With all this being said, I’ve put off taking my own advice for many years.  The main reason for this is that we’ve had major lifestyle changes in each of the last 5+ years that have made our tax situation rather uncertain: we’ve changed jobs several times between us, sold a house, bought a house, started renting out a portion of our house, had kids, etc.  But 2008 and 2009 look like they will eventually shape up to be very similar from a tax perspective, so I have gone ahead and changed my withholding amounts with my payroll department.  I took home almost 10% more in my first paycheck because of this change.  I already have set up a monthly automatic transfer to sweep this extra 10% into a medium term savings account for one of our financial goals.

Risk Management

Creative Commons License photo figure credit: Cold Cut

A lot of Americans are mad right now.  They’re mad at bankers and CEOs for causing such a mess in the financial markets.  They’re mad at the government for seemingly throwing good money after bad in bailouts of all sorts.  Many are even mad at themselves for living large for so long on borrowed money or the equity in their homes.

I get that.

What’s been bugging me lately, however, is this notion that some of these large banks and financial institutions should be left to fail.  I’ve seen this idea repeated in newspapers, on TV news, on blogs.  I’ve heard it from my coworkers, on talk radio, and at the coffee shop.  Well, the truth of the matter is this: The banks in question here have failed.  They’ve failed spectacularly.  They’ve lost almost incomprehensible amounts of money. Their stock prices are worth next to nothing.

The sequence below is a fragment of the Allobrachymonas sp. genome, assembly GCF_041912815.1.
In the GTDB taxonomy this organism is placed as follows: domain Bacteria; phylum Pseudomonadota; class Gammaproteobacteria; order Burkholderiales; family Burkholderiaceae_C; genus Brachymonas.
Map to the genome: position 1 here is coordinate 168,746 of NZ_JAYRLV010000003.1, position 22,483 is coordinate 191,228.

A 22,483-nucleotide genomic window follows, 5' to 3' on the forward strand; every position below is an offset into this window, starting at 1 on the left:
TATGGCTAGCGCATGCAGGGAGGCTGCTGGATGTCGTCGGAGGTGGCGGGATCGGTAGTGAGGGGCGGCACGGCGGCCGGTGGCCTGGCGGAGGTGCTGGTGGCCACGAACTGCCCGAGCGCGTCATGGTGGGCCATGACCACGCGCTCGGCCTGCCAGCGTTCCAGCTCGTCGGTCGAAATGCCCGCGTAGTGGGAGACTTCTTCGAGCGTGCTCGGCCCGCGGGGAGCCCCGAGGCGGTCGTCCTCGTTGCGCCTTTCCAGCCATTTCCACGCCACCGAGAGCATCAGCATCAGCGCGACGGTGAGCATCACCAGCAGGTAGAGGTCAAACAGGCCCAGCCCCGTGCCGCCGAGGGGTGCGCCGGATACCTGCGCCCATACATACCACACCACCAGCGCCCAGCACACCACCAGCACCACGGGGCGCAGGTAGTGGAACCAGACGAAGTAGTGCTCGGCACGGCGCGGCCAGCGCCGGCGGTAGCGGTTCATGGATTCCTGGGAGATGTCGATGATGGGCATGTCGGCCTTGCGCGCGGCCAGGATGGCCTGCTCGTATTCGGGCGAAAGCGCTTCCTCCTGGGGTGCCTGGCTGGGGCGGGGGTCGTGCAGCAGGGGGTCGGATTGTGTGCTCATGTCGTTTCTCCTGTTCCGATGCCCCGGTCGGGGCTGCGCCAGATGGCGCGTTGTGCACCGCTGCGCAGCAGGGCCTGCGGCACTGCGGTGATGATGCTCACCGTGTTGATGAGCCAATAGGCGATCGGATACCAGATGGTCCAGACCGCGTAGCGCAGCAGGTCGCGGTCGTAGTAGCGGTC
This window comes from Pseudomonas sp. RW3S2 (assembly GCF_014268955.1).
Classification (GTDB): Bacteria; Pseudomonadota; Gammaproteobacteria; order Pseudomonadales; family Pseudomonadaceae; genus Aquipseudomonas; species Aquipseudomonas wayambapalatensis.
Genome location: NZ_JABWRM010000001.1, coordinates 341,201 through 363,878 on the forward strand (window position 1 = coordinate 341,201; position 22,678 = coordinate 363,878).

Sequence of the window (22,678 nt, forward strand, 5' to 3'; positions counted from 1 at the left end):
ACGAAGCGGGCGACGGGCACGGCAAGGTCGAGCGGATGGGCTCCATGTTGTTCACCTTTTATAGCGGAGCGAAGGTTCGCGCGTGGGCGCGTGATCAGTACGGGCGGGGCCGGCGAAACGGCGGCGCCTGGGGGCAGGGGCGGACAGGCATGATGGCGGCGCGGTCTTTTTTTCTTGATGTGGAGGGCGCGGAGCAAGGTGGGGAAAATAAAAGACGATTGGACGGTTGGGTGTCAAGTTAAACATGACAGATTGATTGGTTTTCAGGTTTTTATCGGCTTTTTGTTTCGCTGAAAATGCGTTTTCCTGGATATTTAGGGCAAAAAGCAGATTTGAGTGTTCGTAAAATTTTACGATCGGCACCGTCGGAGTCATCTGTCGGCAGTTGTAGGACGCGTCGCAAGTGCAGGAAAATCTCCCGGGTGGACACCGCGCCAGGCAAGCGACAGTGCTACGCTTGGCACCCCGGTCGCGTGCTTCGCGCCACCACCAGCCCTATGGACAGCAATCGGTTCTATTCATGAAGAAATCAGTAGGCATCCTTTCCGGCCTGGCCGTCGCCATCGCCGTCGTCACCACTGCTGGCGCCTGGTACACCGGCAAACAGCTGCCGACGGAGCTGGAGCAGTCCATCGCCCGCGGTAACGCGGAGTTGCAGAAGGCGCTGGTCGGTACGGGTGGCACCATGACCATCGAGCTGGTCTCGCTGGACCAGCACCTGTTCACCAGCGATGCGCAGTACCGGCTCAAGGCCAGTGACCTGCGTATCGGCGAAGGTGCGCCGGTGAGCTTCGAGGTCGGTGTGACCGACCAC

What they haven’t done, except for Lehman Brothers, is gone bankrupt.  We, the people, have been spending hundreds of billions of dollars to keep these institutions afloat.  And that’s a good thing.  Here’s why:

These institutions all have deposit accounts, brokerage accounts, and other types of custodial accounts.  They take your money, pool it together with other peoples’ money, and invest it in various vehicles according to your instructions.  People are always adding to the pool and taking away.  So normally the pool stays the same size or changes very slowly, and this keeps things on a pretty even keel.

If many people either want to put more money in or take their money out of the pool quickly, the pool is forced to buy or sell stock in large quantities, or to call in debt obligations from others.  Buying or selling in very large quantities is ultimately detrimental to customers because it causes the price of the underlying stock or mutual fund to rise or fall very quickly, meaning the you’re either overpaying when you buy in or not getting the full value when you cash out.